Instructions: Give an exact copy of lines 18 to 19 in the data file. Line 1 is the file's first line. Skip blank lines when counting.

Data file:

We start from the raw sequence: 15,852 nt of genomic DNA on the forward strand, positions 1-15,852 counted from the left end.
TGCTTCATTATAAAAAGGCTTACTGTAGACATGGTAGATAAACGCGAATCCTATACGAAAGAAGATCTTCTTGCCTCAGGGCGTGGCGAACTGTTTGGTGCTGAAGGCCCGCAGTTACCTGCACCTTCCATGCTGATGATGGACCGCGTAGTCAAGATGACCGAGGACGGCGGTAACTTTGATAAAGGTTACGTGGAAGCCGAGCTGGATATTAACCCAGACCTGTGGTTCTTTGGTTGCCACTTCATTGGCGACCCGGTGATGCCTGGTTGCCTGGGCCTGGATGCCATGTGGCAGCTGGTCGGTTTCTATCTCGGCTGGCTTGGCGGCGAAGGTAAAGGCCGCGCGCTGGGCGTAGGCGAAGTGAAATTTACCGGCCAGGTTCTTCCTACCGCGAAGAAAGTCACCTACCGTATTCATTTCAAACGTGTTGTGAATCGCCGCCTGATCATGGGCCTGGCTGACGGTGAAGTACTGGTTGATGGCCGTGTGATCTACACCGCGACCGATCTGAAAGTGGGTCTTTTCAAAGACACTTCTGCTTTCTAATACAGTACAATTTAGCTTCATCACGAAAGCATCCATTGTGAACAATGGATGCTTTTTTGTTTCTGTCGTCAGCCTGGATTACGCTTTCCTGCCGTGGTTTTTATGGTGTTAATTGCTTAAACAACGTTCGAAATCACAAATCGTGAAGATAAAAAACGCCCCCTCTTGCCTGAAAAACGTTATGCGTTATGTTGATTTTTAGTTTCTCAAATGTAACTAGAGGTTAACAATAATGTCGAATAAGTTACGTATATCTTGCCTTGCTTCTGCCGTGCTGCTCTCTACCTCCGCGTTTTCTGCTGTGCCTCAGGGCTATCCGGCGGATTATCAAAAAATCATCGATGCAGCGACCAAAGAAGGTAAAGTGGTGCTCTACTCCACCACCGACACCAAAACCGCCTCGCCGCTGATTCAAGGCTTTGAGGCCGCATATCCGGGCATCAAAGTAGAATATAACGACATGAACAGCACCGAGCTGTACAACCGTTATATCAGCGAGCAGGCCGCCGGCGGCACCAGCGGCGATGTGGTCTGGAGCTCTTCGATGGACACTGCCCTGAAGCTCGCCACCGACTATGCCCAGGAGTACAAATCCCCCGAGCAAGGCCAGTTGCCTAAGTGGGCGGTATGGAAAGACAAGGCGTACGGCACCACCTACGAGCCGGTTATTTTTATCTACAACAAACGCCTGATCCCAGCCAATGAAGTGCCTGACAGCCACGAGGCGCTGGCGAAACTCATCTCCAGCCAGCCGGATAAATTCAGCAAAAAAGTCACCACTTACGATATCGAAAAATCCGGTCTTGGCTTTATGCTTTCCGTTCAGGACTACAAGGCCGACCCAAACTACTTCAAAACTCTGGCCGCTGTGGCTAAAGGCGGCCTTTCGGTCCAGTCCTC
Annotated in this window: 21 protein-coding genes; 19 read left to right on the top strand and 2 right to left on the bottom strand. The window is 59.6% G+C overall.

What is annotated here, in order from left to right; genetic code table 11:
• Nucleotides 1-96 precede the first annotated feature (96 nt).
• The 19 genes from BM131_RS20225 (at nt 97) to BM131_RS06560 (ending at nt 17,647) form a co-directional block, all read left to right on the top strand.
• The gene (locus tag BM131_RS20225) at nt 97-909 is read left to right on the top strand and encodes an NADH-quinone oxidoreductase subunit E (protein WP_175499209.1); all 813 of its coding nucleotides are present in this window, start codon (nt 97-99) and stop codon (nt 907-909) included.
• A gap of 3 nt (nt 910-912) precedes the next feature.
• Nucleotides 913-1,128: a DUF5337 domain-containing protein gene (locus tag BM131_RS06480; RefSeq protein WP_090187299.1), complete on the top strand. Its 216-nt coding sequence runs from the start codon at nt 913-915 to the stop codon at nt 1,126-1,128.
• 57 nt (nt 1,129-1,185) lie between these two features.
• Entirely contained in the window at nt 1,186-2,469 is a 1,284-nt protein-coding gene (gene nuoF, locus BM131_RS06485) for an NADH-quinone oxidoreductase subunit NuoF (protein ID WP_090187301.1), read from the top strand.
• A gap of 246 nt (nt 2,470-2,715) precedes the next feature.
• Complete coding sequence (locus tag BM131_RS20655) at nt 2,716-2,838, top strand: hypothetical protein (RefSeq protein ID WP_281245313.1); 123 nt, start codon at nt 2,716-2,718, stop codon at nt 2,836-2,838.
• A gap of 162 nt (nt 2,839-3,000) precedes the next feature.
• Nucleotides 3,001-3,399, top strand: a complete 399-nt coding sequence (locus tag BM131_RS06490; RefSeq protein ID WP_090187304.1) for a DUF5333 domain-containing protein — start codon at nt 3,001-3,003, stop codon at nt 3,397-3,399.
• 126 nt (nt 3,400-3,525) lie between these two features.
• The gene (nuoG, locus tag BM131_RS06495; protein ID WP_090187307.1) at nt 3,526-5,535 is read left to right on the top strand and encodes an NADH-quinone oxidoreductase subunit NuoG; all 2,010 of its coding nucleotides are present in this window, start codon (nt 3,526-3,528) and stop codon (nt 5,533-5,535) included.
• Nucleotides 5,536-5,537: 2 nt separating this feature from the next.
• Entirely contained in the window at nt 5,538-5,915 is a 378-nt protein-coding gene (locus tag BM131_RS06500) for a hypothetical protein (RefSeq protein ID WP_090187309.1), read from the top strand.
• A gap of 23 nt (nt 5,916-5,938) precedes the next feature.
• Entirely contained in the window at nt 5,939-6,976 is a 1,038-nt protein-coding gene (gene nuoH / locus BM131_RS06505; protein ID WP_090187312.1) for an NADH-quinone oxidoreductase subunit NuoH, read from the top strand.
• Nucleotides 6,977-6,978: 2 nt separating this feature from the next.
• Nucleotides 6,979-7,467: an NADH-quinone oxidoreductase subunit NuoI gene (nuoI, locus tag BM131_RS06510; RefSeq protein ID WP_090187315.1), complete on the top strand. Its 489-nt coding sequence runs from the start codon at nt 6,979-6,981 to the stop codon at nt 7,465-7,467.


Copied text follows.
• Nucleotides 5,536-5,537: 2 nt separating this feature from the next.
• Entirely contained in the window at nt 5,538-5,915 is a 378-nt protein-coding gene (locus tag BM131_RS06500) for a hypothetical protein (RefSeq protein ID WP_090187309.1), read from the top strand.